Creative nonfiction is similar to “literary nonfiction.” It makes use of the full range of literary techniques and elements employed by writers of other genres, including fiction, poetry, and playwriting. It is not constrained by subject matter or voice or point of view. It consists of many sub-genres, including the classic essay (Montaigne), the personal essay (Lopate), the memoir (Terry Tempest Williams), certain styles of autobiography, biography and criticism (Ozick), some travel and nature writing (McPhee), narrative nonfiction (Hillenbrand), the literary journal (Sarton) and works of literary or “new” journalism: for example, the highly stylized nonfiction of Joan Didion, Susan Sontag, Tom Wolfe and Truman Capote. Although CNF implies a contract with the reader as to the veracity of its prose, its attempt to communicate “real life” must always be viewed somewhat skeptically, in the light of authorial subjectivity and selectivity. Truth in its broadest sense (and not factual accuracy in its narrowest) is the goal of CNF.
Our creative nonfiction students and alums have had books published with HarperCollins, Riverhead, University of Nebraska Press, and more. Their work has been recognized in Best American Essays and has won the AROHO Foundation’s Orlando Prize. They have published columns and essays in the New York Times, The Missouri Review, Vogue, O: The Oprah Magazine, Saveur, and dozens of other prestigious magazines, journals, and newspapers. Our CNF alums teach full-time at respected universities. A Spalding CNF alum serves as writer-in-residence for the nationally recognized Mayborn Literary Nonfiction conference and has been honored with the Outstanding Educator Award from the George Bush Presidential Library and Museum.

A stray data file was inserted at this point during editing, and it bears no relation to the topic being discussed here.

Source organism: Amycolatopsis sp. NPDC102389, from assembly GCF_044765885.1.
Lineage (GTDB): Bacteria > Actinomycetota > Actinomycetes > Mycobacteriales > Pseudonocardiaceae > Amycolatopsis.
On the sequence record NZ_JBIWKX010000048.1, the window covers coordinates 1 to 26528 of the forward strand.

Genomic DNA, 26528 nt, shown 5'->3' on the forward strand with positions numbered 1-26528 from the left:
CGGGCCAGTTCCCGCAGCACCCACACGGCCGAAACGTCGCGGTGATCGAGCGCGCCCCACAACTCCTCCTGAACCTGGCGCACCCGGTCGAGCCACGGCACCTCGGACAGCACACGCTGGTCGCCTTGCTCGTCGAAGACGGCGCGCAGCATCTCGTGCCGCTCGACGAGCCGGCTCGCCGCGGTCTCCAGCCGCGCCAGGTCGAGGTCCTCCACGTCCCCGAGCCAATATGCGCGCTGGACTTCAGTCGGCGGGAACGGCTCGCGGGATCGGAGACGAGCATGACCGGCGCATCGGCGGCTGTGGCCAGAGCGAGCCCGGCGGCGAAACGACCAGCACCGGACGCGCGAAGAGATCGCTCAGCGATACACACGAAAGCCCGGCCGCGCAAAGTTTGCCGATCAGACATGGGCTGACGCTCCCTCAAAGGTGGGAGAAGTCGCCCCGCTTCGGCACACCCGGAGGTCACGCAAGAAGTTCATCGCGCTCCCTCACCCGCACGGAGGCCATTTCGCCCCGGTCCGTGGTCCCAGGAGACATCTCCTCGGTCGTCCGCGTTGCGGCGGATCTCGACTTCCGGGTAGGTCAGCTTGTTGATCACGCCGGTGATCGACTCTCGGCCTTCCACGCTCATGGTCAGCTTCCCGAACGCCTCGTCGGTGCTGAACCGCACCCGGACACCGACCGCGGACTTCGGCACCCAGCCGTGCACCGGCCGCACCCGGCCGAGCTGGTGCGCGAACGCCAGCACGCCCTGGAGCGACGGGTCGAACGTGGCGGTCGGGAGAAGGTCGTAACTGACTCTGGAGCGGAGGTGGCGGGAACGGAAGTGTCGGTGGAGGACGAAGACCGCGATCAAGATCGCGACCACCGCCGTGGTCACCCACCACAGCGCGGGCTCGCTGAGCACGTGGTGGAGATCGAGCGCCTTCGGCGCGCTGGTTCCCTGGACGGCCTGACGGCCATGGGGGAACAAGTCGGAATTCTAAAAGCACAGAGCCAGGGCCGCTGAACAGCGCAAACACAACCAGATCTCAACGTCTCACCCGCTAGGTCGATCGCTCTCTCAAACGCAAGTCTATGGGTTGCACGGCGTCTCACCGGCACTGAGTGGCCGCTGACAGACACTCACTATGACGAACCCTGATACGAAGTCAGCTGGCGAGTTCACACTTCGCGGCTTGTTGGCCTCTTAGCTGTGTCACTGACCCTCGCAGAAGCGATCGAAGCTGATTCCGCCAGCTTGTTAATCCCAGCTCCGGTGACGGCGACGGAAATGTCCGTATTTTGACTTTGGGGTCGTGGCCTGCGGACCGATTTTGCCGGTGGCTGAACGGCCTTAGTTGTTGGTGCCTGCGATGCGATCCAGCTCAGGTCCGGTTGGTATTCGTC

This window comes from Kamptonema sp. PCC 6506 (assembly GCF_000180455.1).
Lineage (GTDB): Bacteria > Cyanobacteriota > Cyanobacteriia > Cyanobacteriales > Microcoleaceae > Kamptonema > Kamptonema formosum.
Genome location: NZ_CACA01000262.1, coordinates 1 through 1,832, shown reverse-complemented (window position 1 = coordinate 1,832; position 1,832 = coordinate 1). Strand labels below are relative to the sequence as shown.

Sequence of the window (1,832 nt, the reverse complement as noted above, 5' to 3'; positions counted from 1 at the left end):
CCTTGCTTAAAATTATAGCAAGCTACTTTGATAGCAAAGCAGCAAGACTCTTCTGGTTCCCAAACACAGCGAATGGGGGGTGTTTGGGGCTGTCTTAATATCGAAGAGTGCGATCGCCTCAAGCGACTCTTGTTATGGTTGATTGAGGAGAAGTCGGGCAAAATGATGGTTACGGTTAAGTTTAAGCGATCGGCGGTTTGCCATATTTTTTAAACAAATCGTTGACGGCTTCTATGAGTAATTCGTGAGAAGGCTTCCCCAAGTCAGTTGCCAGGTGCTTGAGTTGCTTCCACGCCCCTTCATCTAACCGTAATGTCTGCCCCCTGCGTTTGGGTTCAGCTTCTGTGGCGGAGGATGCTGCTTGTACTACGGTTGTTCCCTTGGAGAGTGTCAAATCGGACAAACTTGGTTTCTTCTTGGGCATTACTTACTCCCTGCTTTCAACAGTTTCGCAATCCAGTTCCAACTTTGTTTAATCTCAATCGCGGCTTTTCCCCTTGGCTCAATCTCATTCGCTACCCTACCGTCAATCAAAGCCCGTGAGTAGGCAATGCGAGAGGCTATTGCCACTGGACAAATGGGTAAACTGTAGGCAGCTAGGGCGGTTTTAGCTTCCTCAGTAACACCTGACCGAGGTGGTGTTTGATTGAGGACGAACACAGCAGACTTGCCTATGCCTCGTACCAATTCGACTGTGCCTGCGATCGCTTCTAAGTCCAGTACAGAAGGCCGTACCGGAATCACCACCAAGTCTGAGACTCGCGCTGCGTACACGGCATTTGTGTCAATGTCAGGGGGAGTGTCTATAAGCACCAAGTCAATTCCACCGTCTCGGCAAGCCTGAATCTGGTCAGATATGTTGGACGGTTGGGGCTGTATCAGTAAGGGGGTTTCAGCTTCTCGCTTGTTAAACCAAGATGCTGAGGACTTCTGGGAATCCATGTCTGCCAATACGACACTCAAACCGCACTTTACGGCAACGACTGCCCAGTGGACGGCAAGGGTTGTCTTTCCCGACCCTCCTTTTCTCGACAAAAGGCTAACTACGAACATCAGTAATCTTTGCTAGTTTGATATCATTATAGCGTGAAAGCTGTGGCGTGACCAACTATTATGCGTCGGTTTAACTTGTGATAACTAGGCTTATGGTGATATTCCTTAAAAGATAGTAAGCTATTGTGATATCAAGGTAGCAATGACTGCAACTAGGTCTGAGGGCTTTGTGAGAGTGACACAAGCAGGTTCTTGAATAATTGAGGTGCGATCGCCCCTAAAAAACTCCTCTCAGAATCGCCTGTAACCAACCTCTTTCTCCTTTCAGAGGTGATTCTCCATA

Past visiting creative nonfiction writers include some of the most distinguished writers in the field, including National Book Award winner Barry Lopez and award-winning authors Molly Peacock, Phillip Lopate, Terry Tempest Williams, Pico Iyer, and Scott Russell Sanders.
All Spalding MFA students have the option to spend a residency or an entire semester studying a second area of concentration as a way to enrich and expand their craft and understanding of aesthetics.